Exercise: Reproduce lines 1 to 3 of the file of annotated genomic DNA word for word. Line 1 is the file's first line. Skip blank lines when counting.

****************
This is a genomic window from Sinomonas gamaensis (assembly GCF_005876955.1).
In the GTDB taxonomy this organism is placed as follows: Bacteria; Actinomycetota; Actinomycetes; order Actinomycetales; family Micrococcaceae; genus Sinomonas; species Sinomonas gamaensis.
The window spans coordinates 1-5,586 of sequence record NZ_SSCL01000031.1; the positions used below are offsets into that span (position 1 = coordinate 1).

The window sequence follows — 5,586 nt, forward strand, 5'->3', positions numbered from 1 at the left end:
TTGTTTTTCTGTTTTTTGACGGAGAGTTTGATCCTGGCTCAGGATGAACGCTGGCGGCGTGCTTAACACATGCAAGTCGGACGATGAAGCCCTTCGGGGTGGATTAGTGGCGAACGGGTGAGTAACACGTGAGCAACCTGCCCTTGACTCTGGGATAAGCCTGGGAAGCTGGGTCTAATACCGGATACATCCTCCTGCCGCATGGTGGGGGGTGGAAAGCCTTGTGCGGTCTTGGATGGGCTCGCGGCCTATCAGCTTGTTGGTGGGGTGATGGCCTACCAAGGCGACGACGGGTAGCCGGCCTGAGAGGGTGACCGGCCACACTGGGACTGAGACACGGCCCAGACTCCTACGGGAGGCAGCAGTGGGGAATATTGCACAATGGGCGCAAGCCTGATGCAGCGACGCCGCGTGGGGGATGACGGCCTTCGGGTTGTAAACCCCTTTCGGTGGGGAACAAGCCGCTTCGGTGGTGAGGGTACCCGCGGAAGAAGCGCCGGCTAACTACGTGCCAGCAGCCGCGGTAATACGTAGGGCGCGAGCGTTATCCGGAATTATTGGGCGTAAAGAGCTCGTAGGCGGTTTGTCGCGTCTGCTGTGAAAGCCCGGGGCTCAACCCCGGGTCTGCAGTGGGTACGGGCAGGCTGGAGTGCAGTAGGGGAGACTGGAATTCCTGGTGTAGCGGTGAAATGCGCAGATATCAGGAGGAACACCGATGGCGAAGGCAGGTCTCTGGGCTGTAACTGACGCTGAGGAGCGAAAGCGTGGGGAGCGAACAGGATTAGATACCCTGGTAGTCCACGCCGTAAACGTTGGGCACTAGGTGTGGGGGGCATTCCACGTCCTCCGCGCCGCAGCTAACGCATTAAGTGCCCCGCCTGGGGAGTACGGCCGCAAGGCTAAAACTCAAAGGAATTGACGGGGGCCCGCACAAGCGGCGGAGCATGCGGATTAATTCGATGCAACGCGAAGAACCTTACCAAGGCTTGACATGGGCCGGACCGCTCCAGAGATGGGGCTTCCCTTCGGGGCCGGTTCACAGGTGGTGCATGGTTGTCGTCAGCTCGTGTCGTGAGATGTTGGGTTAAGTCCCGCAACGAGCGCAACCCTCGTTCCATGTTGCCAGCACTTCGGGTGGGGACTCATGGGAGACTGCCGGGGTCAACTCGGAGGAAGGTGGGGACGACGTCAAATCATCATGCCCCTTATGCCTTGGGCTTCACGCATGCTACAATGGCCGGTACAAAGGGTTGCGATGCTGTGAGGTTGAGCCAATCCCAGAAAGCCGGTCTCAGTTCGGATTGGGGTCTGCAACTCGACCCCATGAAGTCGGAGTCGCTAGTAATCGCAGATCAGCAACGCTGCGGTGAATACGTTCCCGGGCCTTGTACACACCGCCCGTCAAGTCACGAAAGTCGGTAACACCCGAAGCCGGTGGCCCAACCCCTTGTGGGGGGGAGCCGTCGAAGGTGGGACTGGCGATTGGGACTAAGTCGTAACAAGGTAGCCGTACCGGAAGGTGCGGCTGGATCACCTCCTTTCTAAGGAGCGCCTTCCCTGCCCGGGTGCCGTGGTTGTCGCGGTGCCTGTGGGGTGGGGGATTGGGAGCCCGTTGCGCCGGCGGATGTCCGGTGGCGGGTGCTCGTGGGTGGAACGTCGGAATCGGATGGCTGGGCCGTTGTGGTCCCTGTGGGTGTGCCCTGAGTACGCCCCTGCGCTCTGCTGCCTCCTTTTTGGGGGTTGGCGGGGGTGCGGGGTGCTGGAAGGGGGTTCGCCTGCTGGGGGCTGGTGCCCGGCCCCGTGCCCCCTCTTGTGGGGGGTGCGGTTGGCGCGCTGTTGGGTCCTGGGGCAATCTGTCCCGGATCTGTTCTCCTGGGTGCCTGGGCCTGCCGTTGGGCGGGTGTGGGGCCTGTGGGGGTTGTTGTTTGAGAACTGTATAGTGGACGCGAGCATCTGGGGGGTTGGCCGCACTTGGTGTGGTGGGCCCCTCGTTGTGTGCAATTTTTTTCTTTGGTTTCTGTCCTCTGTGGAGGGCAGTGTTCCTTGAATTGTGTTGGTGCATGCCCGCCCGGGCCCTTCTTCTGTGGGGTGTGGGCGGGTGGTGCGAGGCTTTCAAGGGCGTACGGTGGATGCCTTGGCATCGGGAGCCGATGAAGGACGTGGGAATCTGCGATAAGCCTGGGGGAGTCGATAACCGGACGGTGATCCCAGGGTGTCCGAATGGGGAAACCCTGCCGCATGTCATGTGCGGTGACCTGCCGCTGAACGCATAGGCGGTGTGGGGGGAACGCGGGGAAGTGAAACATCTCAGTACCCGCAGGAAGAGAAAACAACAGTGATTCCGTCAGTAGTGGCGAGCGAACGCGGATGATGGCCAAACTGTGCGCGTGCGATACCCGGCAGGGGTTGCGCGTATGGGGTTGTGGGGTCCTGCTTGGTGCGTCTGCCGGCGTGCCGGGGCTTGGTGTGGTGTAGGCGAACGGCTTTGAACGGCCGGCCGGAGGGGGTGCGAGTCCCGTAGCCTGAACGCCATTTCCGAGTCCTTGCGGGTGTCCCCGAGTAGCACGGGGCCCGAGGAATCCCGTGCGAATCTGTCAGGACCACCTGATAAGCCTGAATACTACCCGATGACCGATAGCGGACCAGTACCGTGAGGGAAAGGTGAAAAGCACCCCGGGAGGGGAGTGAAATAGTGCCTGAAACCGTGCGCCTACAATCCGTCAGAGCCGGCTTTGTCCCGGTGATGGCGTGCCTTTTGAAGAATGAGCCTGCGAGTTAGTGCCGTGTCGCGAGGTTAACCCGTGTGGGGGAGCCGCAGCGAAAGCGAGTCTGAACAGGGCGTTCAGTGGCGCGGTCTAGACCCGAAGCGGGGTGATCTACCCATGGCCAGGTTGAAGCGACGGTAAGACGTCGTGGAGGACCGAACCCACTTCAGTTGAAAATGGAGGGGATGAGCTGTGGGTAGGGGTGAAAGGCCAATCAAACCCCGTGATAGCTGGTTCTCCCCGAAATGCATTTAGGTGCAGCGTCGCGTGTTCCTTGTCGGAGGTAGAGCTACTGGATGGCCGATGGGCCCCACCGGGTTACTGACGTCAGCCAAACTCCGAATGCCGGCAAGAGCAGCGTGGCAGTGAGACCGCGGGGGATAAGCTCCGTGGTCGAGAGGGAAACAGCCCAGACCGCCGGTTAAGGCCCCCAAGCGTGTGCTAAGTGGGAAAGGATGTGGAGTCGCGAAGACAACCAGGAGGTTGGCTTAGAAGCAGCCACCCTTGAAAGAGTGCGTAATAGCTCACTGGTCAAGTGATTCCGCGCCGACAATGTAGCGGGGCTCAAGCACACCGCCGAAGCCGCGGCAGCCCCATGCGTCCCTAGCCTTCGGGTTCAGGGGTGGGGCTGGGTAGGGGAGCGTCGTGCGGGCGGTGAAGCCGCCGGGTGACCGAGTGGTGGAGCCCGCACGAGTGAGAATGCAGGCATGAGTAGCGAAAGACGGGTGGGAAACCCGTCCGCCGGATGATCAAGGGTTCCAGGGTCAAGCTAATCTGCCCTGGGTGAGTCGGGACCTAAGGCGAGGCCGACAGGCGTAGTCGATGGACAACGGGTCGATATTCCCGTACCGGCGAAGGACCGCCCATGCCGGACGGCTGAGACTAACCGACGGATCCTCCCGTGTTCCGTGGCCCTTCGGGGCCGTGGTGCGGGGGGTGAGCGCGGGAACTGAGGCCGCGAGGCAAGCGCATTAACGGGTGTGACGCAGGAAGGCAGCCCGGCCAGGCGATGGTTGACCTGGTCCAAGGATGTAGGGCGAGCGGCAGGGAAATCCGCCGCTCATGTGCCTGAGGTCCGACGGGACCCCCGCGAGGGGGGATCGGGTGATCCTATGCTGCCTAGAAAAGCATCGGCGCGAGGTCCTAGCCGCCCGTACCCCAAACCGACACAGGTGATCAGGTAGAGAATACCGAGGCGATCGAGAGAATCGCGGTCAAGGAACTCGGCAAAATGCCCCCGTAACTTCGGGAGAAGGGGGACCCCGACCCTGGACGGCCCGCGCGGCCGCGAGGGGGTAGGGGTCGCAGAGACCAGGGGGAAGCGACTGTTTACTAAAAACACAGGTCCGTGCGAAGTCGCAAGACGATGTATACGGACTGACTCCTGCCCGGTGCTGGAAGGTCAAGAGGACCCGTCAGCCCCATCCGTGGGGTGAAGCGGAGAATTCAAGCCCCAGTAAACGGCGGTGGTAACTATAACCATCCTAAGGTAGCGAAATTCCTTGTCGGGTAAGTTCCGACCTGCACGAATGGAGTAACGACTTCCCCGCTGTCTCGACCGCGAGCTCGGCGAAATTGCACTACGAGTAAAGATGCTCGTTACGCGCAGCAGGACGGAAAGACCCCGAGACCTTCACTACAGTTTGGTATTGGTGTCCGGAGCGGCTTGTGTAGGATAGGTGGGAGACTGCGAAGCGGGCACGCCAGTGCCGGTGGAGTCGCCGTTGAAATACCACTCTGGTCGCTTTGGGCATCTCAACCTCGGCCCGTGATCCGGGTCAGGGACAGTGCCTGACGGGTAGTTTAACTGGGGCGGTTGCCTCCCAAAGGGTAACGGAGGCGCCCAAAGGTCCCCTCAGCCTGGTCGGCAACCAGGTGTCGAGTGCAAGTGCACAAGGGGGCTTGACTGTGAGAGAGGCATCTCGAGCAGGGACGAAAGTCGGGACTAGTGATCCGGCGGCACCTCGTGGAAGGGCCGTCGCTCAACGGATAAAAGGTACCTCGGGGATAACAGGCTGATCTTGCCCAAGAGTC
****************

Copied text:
This is a genomic window from Sinomonas gamaensis (assembly GCF_005876955.1).
In the GTDB taxonomy this organism is placed as follows: Bacteria; Actinomycetota; Actinomycetes; order Actinomycetales; family Micrococcaceae; genus Sinomonas; species Sinomonas gamaensis.
The window spans coordinates 1-5,586 of sequence record NZ_SSCL01000031.1; the positions used below are offsets into that span (position 1 = coordinate 1).